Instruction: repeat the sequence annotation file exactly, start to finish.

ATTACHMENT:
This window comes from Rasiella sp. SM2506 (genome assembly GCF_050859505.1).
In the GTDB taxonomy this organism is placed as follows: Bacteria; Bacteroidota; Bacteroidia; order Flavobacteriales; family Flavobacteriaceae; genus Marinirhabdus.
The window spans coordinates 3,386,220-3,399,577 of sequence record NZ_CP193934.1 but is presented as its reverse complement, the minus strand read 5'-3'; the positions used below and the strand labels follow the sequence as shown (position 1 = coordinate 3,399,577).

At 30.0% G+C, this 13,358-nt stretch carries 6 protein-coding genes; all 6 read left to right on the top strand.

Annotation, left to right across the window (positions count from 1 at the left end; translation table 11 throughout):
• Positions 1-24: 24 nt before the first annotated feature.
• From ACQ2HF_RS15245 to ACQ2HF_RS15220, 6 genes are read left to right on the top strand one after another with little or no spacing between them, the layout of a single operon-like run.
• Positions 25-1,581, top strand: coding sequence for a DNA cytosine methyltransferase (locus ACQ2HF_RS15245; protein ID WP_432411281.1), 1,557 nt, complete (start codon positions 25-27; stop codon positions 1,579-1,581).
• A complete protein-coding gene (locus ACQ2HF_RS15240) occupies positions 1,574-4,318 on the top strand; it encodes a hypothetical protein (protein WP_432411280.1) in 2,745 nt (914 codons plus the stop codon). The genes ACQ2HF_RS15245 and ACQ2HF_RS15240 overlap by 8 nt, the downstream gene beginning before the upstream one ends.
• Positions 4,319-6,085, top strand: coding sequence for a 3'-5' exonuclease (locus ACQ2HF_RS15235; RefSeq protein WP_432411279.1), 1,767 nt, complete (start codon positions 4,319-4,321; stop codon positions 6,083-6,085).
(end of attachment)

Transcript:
This window comes from Rasiella sp. SM2506 (genome assembly GCF_050859505.1).
In the GTDB taxonomy this organism is placed as follows: Bacteria; Bacteroidota; Bacteroidia; order Flavobacteriales; family Flavobacteriaceae; genus Marinirhabdus.
The window spans coordinates 3,386,220-3,399,577 of sequence record NZ_CP193934.1 but is presented as its reverse complement, the minus strand read 5'-3'; the positions used below and the strand labels follow the sequence as shown (position 1 = coordinate 3,399,577).

At 30.0% G+C, this 13,358-nt stretch carries 6 protein-coding genes; all 6 read left to right on the top strand.

Annotation, left to right across the window (positions count from 1 at the left end; translation table 11 throughout):
• Positions 1-24: 24 nt before the first annotated feature.
• From ACQ2HF_RS15245 to ACQ2HF_RS15220, 6 genes are read left to right on the top strand one after another with little or no spacing between them, the layout of a single operon-like run.
• Positions 25-1,581, top strand: coding sequence for a DNA cytosine methyltransferase (locus ACQ2HF_RS15245; protein ID WP_432411281.1), 1,557 nt, complete (start codon positions 25-27; stop codon positions 1,579-1,581).
• A complete protein-coding gene (locus ACQ2HF_RS15240) occupies positions 1,574-4,318 on the top strand; it encodes a hypothetical protein (protein WP_432411280.1) in 2,745 nt (914 codons plus the stop codon). The genes ACQ2HF_RS15245 and ACQ2HF_RS15240 overlap by 8 nt, the downstream gene beginning before the upstream one ends.
• Positions 4,319-6,085, top strand: coding sequence for a 3'-5' exonuclease (locus ACQ2HF_RS15235; RefSeq protein WP_432411279.1), 1,767 nt, complete (start codon positions 4,319-4,321; stop codon positions 6,083-6,085).